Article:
I am not a philosopher, so don’t get worried. I am not about to hold forth on epistemology. (I only recently learned that word, and I just had to use spell check to make sure I got it right; BTW I do not identify myself as a luddite; I am so before and beyond all that.) As to philosophy, I never got very far with the Greeks Joseph of Arimathea forced me to read when he did his damnedest to turn me into hetera (is that the singular?) instead of a plain old whore.
Lots of people have a problem with the word whore, and I hope you are not one of them. I like the word, and I intend to use it freely. I just asked Elizabeth to look up its derivation. Its root (don’t ask me to explain roots) is ka with a flat line I don’t know how to make over the a. The Germanic word derived from this root means “one who desires.” In Latin this root leads to carus, dear, and from this Latin word come some lovely English words: caress, charity, cherish. And let us not forget good old Sanskrit, kama, meaning love, desire, hence the Kamasutra. So please, dear readers, next time someone calls you a whore, smile and say: “Why, thank you. I am flattered.”
Back to the nature of reality, specifically mine: I am a fictional character. At least that is what Elizabeth answers when people ask me if she is channeling me or when they doubt the historicity of a redheaded Celtic (not to mention gentile) whore ending up with Jesus, even marrying him (which is something Elizabeth tried to talk me out of doing. She said it ruined her archetype, the whore archetype. And I said to her, what good is an archetype if you can’t ruin it?) So as a fictional character, am I real or am I imaginary? And is imaginary in fact the opposite of real?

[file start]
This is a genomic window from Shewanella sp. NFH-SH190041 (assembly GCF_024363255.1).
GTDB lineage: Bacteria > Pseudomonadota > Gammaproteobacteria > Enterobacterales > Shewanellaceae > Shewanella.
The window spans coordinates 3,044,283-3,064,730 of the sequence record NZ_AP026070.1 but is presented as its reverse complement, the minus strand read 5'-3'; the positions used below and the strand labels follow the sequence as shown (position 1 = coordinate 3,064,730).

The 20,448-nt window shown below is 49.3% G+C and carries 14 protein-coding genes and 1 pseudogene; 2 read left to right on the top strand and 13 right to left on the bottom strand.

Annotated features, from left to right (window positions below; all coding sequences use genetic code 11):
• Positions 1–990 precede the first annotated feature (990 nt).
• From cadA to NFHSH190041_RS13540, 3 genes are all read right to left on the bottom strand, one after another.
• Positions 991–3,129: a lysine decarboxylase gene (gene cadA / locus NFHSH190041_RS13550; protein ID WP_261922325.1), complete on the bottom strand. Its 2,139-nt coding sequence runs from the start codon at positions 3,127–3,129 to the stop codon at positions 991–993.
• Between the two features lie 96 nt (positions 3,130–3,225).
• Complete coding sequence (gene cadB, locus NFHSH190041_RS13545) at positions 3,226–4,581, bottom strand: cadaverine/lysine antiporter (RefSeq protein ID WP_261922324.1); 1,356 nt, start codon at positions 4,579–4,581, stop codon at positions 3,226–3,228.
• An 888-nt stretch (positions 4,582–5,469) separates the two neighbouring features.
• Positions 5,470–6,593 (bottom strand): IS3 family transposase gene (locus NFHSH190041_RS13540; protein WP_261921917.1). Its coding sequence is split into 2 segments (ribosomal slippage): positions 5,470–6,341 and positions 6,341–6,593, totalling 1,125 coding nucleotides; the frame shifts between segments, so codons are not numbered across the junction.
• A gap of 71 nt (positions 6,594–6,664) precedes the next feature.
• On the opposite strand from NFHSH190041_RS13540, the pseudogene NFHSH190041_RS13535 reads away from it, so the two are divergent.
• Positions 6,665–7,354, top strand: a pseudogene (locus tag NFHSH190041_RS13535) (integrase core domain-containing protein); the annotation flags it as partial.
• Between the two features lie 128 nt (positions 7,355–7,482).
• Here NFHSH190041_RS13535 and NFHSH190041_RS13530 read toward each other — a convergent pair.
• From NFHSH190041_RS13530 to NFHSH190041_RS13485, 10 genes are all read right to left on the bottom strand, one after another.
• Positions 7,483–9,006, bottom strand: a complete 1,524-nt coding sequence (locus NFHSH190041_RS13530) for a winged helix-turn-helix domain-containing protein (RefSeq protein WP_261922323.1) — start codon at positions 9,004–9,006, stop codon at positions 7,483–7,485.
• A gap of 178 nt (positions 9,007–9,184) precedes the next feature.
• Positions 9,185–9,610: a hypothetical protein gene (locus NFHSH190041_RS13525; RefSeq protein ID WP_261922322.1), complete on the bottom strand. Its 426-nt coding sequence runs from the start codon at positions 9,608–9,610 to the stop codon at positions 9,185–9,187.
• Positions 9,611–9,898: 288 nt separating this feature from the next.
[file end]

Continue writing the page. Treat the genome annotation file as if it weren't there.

I don’t like to compare myself with G-d in any way, not just because of my humble nature but because I never got along all that well with The Unpronounceable One. I do recall a theological argument (can’t remember whose) that went something like this, if G-d didn’t exist, we would have to invent G-d. Leaving the question of G-d aside, I would venture to say that perhaps fictional characters are like that: once imagined, they do exist–often independently of their authors and of their fictional contexts. Many people who have come to know me through The Maeve Chronicles, now have their own conversations with me about their own lives, including Elizabeth.
It’s the middle of the night. Maeve? I hear, Can I talk to you? Yes, I always say. Elizabeth has spent the past eighteen years listening for my voice, living my story with me, so the least I can do is listen to her troubles (even though they tend to be repetitive, not nearly as exciting, and very much in rough draft form). Elizabeth once admitted to these conversations at a book event. “I see,” one woman said, “so you have an imaginary friend.” I do not really mind being called imaginary. When Elizabeth first got to know me, I was a 20th century woman named Madge, and it was not lost on either of us that Elizabeth drew my portraits with magic markers. Magic, imagination, what better gifts could any magi present?
Elizabeth, who is more tactful than I am and does not like to give offense, recently came up with another answer to the question of whether or not she channels me. “She is a real archetypal force, and she comes through me in this particular way, because of my particular gifts.” Elizabeth relies on the word archetypal too much. But I like the idea that I am a real force, one that she contends with, as I contend with her. We are both affected and changed by each other, as anyone is by any relationship.
Now as to whether or not I am the real (as in the only & historical) Mary Magdalen, let’s leave the question for another day–or maybe never. Blogging is a 21st century form and a bit disorienting for someone who spends most of her time in the 1st century. If you would like me to blog on with my bad self, please give me some juicy topics. That’s enough about reality for now. I’m off to the imagi-nation.